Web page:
Churches fill shoeboxes of Christmas goodies for children around the world

Published 9:45 am Thursday, November 23, 2023

Can a shoebox change a child’s Christmas? Samaritan’s Purse and countless churches, businesses and other generous people think they can through the annual Operation Christmas Child.

On Monday, volunteers at First Baptist Church on the Square and Western Heights Baptist Church shipped off thousands of shoeboxes meant for children in need around the world.

Donors pack the shoeboxes each year to help children in need and local churches and other groups then collect the shoeboxes each year in November. First Baptist and Western Heights serve as collection centers for Troup County, but countless other churches and groups help fill the boxes.

The shoeboxes typically are filled with a few small gifts sorted by age and gender, soccer balls, dolls, stuffed animals, etc. The boxes also contain a few essentials, such as school supplies like pencils, crayons and notebooks, along with toothbrushes, toothpaste and other toiletries.

Donors can fill the boxes themselves or donate funds for them through samaritanspurse.org.

The boxes are then distributed by volunteers through Samaritan’s Purse to more than 100 countries worldwide.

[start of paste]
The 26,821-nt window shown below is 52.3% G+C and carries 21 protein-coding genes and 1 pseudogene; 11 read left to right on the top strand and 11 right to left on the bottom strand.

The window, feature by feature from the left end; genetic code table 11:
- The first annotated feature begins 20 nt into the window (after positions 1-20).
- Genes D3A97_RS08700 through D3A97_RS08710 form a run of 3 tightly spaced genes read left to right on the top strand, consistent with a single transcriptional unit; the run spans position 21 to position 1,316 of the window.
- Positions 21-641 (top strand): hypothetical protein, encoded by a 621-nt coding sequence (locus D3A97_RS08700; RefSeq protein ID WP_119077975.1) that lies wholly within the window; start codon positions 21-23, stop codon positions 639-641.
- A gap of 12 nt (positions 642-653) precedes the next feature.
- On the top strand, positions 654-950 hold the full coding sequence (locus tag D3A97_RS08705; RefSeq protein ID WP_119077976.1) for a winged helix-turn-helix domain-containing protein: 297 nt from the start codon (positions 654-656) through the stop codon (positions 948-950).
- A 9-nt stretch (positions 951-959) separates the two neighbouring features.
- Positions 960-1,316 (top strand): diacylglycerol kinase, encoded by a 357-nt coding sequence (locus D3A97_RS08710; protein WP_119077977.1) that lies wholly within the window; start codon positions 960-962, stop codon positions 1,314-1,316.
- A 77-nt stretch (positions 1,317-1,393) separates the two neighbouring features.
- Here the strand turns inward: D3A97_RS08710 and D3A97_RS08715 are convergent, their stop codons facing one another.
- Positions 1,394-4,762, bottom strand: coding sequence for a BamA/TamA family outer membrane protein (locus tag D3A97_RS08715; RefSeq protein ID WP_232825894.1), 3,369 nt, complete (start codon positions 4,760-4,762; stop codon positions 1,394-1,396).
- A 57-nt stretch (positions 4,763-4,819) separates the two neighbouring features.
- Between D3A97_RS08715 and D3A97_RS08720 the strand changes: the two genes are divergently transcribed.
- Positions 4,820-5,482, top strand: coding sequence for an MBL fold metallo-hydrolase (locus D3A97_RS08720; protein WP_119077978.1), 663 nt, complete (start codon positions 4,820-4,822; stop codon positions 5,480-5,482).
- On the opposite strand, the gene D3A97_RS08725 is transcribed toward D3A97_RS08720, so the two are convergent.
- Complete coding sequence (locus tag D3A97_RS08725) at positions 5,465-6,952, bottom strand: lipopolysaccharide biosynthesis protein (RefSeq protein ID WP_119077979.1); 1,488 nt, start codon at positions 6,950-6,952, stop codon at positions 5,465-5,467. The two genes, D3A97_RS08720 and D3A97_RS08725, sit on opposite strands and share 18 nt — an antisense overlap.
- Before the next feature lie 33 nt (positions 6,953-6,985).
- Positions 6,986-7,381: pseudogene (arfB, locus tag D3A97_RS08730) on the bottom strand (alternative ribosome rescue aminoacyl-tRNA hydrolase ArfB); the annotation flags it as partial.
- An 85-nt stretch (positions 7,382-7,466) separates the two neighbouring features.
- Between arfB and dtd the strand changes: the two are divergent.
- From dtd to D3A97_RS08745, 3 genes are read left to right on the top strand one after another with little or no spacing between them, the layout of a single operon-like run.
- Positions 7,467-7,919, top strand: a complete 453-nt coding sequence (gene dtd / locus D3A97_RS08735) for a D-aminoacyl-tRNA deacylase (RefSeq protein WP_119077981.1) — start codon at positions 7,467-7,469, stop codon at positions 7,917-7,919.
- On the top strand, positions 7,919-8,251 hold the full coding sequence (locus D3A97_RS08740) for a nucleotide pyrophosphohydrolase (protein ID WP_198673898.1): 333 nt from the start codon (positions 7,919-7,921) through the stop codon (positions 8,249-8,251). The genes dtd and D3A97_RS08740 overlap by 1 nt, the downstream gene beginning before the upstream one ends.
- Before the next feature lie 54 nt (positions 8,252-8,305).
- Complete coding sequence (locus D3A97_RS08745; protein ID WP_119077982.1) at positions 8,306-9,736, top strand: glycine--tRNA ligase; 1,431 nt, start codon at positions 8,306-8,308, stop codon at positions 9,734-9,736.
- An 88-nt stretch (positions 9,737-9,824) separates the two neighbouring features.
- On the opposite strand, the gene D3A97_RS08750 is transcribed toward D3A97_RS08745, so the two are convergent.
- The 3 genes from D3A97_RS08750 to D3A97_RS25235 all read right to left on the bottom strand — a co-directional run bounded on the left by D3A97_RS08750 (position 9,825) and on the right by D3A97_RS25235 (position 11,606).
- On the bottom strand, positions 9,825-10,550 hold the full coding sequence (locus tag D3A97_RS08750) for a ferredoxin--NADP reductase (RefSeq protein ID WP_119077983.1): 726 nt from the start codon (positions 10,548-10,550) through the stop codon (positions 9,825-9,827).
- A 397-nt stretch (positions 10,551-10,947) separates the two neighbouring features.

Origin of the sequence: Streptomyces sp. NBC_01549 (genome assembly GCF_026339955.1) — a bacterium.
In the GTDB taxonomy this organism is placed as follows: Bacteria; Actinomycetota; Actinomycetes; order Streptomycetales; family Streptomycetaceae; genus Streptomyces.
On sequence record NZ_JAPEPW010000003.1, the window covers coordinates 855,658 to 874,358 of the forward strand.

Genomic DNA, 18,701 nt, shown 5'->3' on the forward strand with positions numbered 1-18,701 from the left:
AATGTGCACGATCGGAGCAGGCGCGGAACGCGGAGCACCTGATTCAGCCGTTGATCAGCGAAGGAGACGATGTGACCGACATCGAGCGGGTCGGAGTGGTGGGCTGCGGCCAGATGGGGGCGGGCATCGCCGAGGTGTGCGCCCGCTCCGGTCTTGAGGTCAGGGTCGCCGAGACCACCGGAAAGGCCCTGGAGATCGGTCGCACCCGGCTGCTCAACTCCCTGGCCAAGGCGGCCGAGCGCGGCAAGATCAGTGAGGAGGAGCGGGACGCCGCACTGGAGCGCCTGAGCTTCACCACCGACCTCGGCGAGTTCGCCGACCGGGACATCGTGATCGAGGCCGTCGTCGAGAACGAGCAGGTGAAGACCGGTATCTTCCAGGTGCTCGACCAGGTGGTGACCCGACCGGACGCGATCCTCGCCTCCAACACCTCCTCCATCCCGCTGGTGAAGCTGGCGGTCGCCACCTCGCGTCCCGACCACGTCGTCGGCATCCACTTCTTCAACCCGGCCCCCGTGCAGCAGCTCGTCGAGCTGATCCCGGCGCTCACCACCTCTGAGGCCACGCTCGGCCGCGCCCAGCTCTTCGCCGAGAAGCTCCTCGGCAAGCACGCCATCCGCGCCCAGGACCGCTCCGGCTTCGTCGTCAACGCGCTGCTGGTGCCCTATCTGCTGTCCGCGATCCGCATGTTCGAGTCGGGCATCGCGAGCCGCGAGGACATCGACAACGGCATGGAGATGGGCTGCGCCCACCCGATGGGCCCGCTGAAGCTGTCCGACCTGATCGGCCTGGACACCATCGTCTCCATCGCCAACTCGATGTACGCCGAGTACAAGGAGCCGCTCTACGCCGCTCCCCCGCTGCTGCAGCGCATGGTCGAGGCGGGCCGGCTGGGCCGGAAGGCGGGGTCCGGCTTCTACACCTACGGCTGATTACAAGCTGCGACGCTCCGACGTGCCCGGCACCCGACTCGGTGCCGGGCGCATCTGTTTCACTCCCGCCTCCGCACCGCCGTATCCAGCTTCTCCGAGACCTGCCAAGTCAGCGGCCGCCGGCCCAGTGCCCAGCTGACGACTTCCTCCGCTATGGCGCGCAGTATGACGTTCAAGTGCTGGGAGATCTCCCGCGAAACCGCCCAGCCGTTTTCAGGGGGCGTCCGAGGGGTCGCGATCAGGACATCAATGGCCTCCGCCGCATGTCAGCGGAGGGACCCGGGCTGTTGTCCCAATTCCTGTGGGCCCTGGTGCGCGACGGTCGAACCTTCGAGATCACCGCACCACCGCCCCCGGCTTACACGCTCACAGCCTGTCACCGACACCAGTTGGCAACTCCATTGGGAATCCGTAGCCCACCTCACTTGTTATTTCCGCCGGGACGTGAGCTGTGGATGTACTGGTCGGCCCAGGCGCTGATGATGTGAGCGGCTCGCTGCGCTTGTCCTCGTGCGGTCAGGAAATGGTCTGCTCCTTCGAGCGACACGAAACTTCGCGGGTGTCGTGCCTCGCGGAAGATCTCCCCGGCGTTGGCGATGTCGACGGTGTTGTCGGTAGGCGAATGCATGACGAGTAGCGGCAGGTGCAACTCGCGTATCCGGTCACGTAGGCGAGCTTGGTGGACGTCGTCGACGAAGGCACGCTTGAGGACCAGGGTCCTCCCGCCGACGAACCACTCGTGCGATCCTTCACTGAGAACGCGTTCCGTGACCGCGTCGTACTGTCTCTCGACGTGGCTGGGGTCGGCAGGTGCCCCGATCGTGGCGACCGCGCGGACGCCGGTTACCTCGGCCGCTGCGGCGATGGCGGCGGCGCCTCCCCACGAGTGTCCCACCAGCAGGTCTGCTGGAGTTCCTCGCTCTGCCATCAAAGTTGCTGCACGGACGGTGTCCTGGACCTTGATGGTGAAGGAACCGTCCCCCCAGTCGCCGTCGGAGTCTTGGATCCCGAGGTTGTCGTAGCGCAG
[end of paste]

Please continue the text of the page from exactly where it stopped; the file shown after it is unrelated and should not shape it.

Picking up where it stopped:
The program started in 1993, when the idea began to help kids in war-torn and disaster areas all over the world, including the United States, said drop-off team leader Cathi Martin at Western Heights.

“Our church started doing it back in the early 2000s. That’s how I got involved with it, and it’s just grown and grown,” Martin said. “I love this ministry because not only are we taking a simple shoebox to the ends of the earth, but these children are hearing the gospel message. It’s  amazing.”

“These go to children that never get anything. They don’t have Christmas. They don’t have birthdays. They don’t have anything. This simple shoe box filled with pencils and toys and balls and games and stuff like that … it’s just such a happy delight to see these children are getting these boxes,” she said.

Martin said First Baptist had been the first drop-off site until the program grew too big for them to be the sole site in LaGrange.

“They said we can’t handle any more boxes. We need another drop-off. So they came to us,” Martin said.

Martin said their boxes are part of the Chattahoochee Valley collection area, which includes seven cities in total, including Columbus and Pine Mountain. The area collected about 21,000 boxes last year, she said.

Western Heights collected almost 2,000 boxes, Martin said. First Baptist probably got twice that or more, she said.